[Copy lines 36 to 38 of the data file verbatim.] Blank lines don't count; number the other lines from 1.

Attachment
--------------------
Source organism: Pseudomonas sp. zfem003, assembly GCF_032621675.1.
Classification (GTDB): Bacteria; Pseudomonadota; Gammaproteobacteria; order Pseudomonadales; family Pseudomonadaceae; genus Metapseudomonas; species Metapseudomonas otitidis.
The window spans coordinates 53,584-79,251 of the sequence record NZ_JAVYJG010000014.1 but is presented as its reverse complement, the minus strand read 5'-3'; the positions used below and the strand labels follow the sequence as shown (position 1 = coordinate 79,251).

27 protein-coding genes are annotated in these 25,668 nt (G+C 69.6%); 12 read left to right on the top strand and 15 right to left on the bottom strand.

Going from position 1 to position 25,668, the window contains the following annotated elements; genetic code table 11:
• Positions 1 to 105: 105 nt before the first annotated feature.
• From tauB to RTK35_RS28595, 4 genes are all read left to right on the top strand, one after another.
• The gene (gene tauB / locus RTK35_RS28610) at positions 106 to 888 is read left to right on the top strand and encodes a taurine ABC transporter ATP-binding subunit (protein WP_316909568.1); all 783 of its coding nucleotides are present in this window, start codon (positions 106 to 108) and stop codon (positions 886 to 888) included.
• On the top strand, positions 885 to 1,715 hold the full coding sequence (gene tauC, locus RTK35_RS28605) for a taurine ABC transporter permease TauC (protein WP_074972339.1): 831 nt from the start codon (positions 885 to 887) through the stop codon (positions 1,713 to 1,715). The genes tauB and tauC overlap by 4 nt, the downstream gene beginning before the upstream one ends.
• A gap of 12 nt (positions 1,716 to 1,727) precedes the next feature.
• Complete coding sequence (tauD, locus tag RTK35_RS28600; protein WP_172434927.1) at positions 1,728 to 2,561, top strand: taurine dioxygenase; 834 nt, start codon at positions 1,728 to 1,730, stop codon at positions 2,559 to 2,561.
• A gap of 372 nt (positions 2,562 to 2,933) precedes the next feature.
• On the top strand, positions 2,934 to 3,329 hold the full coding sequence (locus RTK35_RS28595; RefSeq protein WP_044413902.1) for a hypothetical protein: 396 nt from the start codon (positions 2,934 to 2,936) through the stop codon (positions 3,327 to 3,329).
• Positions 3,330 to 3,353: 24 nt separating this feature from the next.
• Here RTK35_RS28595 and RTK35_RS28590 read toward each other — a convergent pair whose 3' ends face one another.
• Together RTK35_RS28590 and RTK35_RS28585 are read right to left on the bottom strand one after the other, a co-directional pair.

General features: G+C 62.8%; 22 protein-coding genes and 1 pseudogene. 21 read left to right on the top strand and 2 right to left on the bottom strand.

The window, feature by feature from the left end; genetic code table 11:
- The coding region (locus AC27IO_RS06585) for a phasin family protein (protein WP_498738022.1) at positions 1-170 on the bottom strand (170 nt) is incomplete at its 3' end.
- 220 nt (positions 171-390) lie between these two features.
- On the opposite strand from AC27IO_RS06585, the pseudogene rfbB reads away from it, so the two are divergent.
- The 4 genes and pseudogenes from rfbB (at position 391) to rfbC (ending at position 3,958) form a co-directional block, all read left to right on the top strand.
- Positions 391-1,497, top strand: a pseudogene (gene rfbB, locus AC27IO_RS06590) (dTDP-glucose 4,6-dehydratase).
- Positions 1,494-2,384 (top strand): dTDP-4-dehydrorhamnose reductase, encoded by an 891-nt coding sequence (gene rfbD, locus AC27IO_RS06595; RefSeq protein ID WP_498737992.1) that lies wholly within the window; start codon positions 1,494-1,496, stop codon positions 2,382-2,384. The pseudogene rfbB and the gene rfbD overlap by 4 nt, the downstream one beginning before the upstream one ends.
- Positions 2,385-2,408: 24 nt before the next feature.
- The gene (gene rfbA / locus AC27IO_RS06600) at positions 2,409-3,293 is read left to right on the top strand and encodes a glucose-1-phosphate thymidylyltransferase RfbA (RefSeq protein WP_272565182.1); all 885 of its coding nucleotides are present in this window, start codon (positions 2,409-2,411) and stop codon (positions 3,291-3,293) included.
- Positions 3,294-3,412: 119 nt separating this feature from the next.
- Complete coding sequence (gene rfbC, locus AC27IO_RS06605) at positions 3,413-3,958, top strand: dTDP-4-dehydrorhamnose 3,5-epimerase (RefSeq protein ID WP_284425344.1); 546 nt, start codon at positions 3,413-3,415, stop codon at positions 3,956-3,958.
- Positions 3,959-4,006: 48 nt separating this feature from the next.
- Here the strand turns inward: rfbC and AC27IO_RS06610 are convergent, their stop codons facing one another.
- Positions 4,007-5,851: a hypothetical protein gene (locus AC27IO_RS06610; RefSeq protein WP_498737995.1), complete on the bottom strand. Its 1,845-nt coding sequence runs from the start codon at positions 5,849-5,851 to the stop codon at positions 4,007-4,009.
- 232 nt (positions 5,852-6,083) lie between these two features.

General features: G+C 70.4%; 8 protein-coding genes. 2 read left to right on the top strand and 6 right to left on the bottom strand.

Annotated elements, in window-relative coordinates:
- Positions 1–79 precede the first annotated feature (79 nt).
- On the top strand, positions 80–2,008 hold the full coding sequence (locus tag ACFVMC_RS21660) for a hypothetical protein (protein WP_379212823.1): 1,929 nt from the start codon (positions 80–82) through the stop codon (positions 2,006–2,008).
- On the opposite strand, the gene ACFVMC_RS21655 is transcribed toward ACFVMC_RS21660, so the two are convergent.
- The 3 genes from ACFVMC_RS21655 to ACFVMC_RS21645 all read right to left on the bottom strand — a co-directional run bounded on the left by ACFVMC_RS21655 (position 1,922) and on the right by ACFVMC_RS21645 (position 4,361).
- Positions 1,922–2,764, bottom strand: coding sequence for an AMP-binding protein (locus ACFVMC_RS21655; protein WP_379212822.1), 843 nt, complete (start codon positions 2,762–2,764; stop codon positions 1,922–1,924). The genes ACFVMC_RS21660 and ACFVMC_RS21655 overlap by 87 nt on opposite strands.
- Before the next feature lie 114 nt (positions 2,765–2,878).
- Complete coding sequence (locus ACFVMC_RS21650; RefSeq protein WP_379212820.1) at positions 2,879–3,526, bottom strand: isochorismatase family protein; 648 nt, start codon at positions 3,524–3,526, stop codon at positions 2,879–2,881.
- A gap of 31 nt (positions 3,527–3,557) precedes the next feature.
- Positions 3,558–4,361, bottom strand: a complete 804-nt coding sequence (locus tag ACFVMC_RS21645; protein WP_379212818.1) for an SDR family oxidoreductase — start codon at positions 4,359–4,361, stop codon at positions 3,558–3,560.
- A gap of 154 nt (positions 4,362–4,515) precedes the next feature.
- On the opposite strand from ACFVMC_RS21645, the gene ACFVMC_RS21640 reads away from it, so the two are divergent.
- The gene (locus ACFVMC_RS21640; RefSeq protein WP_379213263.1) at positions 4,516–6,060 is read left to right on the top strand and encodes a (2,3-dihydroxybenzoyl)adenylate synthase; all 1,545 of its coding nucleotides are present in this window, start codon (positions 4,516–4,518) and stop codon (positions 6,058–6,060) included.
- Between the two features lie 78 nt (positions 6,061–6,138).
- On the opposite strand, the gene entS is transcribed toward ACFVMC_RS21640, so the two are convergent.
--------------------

- On the top strand, positions 80–2,008 hold the full coding sequence (locus tag ACFVMC_RS21660) for a hypothetical protein (protein WP_379212823.1): 1,929 nt from the start codon (positions 80–82) through the stop codon (positions 2,006–2,008).
- On the opposite strand, the gene ACFVMC_RS21655 is transcribed toward ACFVMC_RS21660, so the two are convergent.
- The 3 genes from ACFVMC_RS21655 to ACFVMC_RS21645 all read right to left on the bottom strand — a co-directional run bounded on the left by ACFVMC_RS21655 (position 1,922) and on the right by ACFVMC_RS21645 (position 4,361).